Investigation on metabolism of cisplatin resistant ovarian cancer using a genome scale metabolic model and microarray data

Document Type : Original Article


1 Biotechnology Group, Department of Chemical Engineering, Tarbiat Modares University, Tehran, Iran. Drug Design and Bioinformatics Group, Medical Biotechnology Department, Biotechnology Research Center, Pasteur Institute of Iran, Tehran, Iran

2 Drug Design and Bioinformatics Group, Medical Biotechnology Department, Biotechnology Research Center, Pasteur Institute of Iran, Tehran, Iran. Eastern Mediterranean Health Genomics and Biotechnology Network (EMGEN), Tehran, Iran

3 Drug Design and Bioinformatics Group, Medical Biotechnology Department, Biotechnology Research Center, Pasteur Institute of Iran, Tehran, Iran


Objective(s): Many cancer cells show significant resistance to drugs that kill drug sensitive cancer cells and non-tumor cells and such resistance might be a consequence of the difference in metabolism. Therefore, studying the metabolism of drug resistant cancer cells and comparison with drug sensitive and normal cell lines is the objective of this research.
Material and Methods:Metabolism of cisplatin resistant and sensitive A2780 epithelial ovarian cancer cells and normal ovarian epithelium has been studied using a generic human genome-scale metabolic model and transcription data.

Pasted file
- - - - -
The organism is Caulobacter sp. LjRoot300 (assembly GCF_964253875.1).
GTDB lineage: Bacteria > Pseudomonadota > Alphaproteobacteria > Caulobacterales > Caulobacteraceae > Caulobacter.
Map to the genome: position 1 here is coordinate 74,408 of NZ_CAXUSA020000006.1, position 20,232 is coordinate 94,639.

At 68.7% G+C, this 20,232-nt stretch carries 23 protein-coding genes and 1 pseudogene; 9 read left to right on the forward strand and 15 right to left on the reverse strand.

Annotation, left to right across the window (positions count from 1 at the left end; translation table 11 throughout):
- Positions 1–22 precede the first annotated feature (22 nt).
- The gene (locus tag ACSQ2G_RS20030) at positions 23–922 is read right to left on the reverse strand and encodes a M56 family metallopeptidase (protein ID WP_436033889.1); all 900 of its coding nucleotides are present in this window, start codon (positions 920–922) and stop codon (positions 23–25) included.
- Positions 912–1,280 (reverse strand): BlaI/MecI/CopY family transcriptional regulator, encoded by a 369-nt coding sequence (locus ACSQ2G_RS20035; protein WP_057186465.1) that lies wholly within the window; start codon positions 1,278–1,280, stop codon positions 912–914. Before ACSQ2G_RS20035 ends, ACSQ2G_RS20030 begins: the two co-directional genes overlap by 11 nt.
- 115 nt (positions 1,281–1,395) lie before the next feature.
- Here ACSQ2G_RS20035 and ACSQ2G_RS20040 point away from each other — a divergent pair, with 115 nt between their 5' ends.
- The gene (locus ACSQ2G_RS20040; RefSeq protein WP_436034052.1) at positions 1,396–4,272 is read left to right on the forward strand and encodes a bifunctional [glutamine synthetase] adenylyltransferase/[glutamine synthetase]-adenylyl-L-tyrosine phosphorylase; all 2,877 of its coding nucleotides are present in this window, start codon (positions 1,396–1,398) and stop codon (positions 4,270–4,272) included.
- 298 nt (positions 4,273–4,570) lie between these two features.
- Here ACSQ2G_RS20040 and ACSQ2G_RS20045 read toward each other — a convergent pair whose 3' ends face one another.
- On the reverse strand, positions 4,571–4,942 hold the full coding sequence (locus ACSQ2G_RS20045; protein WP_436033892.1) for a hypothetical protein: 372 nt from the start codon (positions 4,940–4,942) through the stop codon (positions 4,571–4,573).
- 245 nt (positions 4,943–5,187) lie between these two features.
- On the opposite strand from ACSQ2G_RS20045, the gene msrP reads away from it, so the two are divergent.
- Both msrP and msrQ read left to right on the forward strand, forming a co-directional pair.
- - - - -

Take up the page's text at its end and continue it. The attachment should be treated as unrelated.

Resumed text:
Result:The results demonstrate that the most different metabolisms belong to resistant and normal models, and the different reactions are involved in various metabolic pathways. However, large portion of distinct reactions are related to extracellular transport for three cell lines. Capability of metabolic models to secrete lactate was investigated to find the origin of Warburg effect. Computational results introduced SLC25A10 gene, which encodes mitochondrial dicarboxylate transporter involved in exchanging of small metabolites across the mitochondrial membrane that may play key role in high growing capacity of sensitive and resistant cancer cells. The metabolic models were also used to find single and combinatorial targets that reduce the cancer cells growth. Effect of proposed target genes on growth and oxidative phosphorylation of normal cells were determined to estimate drug side-effects.
Conclusion: The deletion results showed that although the cisplatin did not cause resistant cancer cells death, but it shifts the cancer cells to a more vulnerable metabolism


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